Imagine fudge. Rich, creamy, melt in your mouth fudge. But instead of the usual vanilla or chocolate, it’s flavored with pure maple syrup. It’s truly heaven in your mouth. For about two bites, and then your body goes into insulin overdrive and you need to sleep off your food coma. That’s sucre à la crème (roughly translated: creamed sugar). I think what I love best about this traditional French Canadian treat is that it rides the fine line between crumbly and creamy. The initial texture is briefly crumbly, but then it melts into creaminess in your mouth.
This stuff is so ingrained in our culture that Ricardo Larrivée, beloved Québecois chef, has NINE different recipes for it on his web site, including a dairy-free option. I have yet to meet a sucre à la crème I didn’t like (well, I probably wouldn’t like the diary free kind), so chose a recipe listed as The Ultimate and got to work.
Halfway into the process, I realized this recipe uses a candy thermometer and very specific temperatures. I thankfully have a candy thermometer (thanks, sister-in-law!) but I’ve never actually used it. I’m not that good with specifics.
You have to boil the mixture to exactly 115 degrees Celcius (240F), and then cool it to exactly 43 degrees Celsius (110F), and then beat it like mad with a mixer.
As you can see, I nailed the first step 🙂
The rest of it seemed a little sketchy. I cooled it in a cold water bath, but how do you know when it’s 43 degrees? The liquid is cooler on the edges and hotter in the middle, and 43 degrees is so dang specific. I took a rough average of the edge and middle temperatures and went with that.
This is what it looked like after beating it for 2 minutes and pouring it into the pan. Well, pouring it is a bit of a stretch. It was sticky and stretchy, and got harder to work with as it cooled. It seemed like it was going to end up more the consistency of saltwater taffy. That is so not what I was going for. That’s not crumbly OR creamy.
After cooling it overnight and slicing it up in the morning, though, I’m thrilled to say it worked! Crumbly and rich, with just the right amount of creaminess. The perfect accompaniment to a strong black coffee. Can you say breakfast? (just kidding.If you ate this for breakfast, you’d die.
I took it to my presentation to the Trabuco Hills High School French Honors Society yesterday. I was talking to them about Quebec, and what better way to reach their hearts than through their stomachs? The response was unanimous: “This is really good!” and “One piece is definitely enough.”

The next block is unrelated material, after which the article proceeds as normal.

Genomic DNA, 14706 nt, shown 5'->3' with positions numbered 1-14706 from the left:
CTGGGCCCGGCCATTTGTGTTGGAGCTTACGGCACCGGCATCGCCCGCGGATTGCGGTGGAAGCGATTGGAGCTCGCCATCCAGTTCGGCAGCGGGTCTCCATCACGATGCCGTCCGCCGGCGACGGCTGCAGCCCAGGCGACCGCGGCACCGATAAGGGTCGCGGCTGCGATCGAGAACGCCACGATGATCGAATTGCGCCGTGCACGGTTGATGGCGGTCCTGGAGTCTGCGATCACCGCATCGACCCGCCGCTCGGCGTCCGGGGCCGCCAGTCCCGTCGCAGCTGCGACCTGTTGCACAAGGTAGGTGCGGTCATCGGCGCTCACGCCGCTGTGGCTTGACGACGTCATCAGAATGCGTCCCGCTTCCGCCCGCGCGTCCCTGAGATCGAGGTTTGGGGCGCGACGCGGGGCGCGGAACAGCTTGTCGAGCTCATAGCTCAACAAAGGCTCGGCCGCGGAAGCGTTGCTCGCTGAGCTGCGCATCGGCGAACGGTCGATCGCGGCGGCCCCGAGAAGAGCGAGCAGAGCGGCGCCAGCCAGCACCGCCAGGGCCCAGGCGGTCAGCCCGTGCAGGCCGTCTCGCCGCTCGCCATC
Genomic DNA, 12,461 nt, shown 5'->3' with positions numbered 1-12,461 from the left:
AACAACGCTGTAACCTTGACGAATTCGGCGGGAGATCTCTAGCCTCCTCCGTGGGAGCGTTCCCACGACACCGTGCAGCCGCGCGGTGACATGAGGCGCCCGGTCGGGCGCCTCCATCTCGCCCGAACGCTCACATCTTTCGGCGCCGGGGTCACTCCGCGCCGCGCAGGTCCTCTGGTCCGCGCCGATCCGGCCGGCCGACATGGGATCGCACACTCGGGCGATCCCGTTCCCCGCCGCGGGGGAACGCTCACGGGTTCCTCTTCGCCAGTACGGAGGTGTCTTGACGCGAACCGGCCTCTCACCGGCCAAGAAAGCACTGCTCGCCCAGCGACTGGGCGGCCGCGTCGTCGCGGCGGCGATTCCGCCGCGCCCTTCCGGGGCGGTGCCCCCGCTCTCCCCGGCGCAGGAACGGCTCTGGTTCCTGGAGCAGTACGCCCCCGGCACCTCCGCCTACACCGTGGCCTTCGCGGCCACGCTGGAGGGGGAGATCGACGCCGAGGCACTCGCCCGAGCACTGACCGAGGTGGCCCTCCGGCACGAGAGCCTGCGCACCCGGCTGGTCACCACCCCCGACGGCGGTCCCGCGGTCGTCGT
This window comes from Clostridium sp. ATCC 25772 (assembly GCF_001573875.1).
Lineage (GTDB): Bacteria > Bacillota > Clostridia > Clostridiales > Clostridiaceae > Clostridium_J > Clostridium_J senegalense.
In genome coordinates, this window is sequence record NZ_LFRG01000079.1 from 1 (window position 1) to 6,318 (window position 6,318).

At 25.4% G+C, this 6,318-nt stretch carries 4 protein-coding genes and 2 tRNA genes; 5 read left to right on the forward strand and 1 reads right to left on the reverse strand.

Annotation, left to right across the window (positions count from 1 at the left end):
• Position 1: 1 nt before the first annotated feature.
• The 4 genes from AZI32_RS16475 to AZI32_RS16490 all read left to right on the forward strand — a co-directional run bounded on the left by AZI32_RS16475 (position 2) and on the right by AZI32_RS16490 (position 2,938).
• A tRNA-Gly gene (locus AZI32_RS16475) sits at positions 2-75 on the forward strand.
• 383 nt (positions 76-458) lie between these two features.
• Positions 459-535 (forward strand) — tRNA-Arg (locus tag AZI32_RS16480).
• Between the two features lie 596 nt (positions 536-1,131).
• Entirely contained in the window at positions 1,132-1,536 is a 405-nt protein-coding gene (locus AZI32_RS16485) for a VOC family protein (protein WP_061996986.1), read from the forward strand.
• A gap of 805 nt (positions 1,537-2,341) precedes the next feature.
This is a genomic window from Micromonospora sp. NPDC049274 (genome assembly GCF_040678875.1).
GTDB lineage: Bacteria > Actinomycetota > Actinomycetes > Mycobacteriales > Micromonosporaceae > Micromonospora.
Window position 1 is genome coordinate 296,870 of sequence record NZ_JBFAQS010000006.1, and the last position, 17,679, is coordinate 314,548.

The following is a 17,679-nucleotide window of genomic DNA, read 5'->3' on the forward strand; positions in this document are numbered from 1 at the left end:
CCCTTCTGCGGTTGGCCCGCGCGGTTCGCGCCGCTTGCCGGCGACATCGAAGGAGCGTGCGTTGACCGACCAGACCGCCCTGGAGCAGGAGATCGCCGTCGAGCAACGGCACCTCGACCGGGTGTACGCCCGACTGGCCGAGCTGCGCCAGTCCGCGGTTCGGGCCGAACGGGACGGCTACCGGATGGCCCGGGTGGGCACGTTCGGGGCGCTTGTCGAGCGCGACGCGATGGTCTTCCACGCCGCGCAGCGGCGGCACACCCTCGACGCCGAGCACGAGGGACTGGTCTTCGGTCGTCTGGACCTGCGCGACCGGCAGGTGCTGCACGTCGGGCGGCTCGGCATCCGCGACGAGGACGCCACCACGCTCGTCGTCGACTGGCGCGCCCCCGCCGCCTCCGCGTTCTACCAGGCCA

So if you’d like to add it to your repertoire of holiday baking, here’s the recipe.
The Ultimate Sucre à la Crème
- 1 cup heavy cream (35%)
- 1 cup sugar
- 1 cup brown sugar
- 1/2 cup maple syrup
- 2 tbsp corn syrup
- 1 oz white chocolate (optional)*
- 1/4 tsp vanilla
- Cover the bottom of an 8″ x 8″ baking pan with parchment paper — this makes it waaaaaay easier to get it out of the pan
- In a thick-bottomed pot, bring all the ingredients to a boil except the chocolate and vanilla. Stir it to dissolve the sugar. Attach a candy thermometer to the pot and position it in the center of the mixture, and simmer without stirring until the thermometer reads 115 degrees Celcius (240F). Take the pot off the heat and add the chocolate and vanilla, without stirring.
- Put the pot in a cold water bath. Let it cool, without stirring, until the thermometer reads 43 degrees Celsius (110F) — about 20 to 30 minutes.
- Remove the pot from the water bath. Using an electric mixer, whip until the mix loses its shine but is still soft, about 2 minutes.
- Pour immediately into the prepared baking pan and spread with a spatula. Cover with plastic wrap and cool 1 hour at room temperature or 30 minutes in the refrigerator. Remove from pan (just pull up on the parchment paper) and cut into 1-inch squares.
- Keep in a sealed container. You can make these squares in advance — they freeze well.
*Why the white chocolate? It’s the secret for a more creamy texture, like fudge. You don’t need much. It doesn’t change the taste of the sucre à la crème. I actually didn’t use it.